Lage: Was he hurt by the crash then? 01-00:09:09 Butler: Well, he was totally—

Lage: Wiped out? 01-00:09:12 Butler: Yeah, he was wiped out on paper, but I’m not sure it changed his style of living because he was always living on borrowed money so I don’t really know. By the time I was old enough and knew him—I was an infant when all this was going on—by the time I knew him, they’d sold that house and moved to a big hunk of brick on Pacific Avenue. It wasn’t as big as the original one but it was plenty big enough and it’s still there. The best part about it was that when he got sick and his wife also had a stroke, the house was sold to Sally Stanford, San Francisco’s greatest madam, who by that time was the mayor of Sausalito or at least owned a restaurant in Sausalito. Sally was terrific because she was just so nice to my grandparents because they weren’t well and said, “Well, I won’t move in until you feel that there’s some place for you to go.” So he basically died pretty much broke. I think he’d squirreled away some money in an apartment house and some other properties so that when they sued him or he went bankrupt that his children and wife would still have some money. So my mother had a little bit of money from that, but he still lived pretty high on the hog even when he was broke [laughter] as far as I can figure out.

Lage: And did he take interest in his grandchildren? 01-00:10:54 Butler: He did, but it was the days when the grandparents came for the Christmas and I would go out to the five-and-ten and buy aftershave lotion in a little bottle for my grandfather, which I assume he threw away as soon as he got out the door. He had a home in Capitola on the cliff called El Salto, which is now a bed-and-breakfast. So we would go down there, and all through this period every summer we spent in a one-room cottage rented from the state of California in the state park that’s now Seacliff Beach at Aptos. It’s now for motor homes and stuff. I think it was 300 bucks a year, and my mother rented this little house, and we spent all summer on the beach, and my grandfather was up there on the cliff at Capitola. I was too young to appreciate it all, but it was a pretty kind of heady time because a lot of people came by, and it was the Depression, and one of my mother’s great friends was Helen Wills, who was the world’s greatest tennis player at that time. Helen would come down and be nice to the little boys, my brother and myself, and she actually stayed there at the house—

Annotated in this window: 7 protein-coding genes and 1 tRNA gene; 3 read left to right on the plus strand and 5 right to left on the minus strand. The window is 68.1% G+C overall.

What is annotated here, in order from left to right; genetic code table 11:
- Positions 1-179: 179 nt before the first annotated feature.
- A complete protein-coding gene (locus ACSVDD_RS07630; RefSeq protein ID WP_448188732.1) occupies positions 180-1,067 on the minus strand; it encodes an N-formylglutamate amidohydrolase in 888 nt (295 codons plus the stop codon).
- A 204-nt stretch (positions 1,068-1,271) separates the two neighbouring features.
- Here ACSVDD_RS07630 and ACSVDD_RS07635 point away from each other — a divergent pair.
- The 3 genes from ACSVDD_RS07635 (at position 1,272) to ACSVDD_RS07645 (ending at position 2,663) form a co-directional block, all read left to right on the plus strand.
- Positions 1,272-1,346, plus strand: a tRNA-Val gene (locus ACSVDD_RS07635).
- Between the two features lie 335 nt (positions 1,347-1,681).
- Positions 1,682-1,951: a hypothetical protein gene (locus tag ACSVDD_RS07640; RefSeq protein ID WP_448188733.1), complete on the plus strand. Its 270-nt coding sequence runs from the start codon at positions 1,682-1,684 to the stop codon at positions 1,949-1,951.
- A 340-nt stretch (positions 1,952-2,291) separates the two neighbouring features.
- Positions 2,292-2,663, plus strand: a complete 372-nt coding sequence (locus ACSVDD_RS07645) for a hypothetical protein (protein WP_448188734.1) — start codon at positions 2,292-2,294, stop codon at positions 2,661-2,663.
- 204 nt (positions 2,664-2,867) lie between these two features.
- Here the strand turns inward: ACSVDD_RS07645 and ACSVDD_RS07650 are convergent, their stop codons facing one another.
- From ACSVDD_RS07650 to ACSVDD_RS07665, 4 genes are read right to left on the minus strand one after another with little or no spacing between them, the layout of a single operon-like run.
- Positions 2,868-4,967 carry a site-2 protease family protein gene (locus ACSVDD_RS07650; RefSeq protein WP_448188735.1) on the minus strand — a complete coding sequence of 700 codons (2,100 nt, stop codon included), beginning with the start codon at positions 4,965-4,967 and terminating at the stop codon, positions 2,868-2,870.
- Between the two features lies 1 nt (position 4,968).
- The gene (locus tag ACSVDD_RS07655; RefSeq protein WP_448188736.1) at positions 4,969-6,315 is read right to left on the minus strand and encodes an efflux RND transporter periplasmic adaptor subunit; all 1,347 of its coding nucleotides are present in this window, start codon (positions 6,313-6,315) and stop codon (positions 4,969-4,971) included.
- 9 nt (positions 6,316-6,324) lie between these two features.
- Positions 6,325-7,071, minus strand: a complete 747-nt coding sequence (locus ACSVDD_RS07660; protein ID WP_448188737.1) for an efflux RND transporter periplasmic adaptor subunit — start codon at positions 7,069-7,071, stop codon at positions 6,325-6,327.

Lage: At the little house by the beach? 01-00:12:25 Butler: At the little house on the beach; I think she used it when we weren’t using it. She was quite a nice watercolorist, so she painted. Then she’d go to Wimbledon and win and then come home, and she practiced tennis on my grandfather’s tennis court on the hill in Capitola. Then when she finally had to—she defaulted a match against Helen Jacobs, a famous controversy because she was sort of the Jack Dempsey of her era, and she was in disgrace—well, it turned out she had a bad back and ended up in a hospital, and my father was her lawyer and stuff.

Lage: You mean she actually got sued for this? 01-00:13:06 Butler: She defaulted the match but she never told anybody that she had a bad back and couldn’t continue. She just walked off the court when she was behind to Helen Jacobs. Then she came home and got herself back in shape and went back to Wimbledon and beat Helen Jacobs [laughter] and then retired, so that was a big deal in our family. My mother and father would go down and listen to the wireless broadcast of Wimbledon at five o’clock in the morning in 1935, or whenever this was. So anyway, that was my grandfather, and by the time I was in college I’d come home and see him and go out to dinner and stuff, but pretty soon he faded away.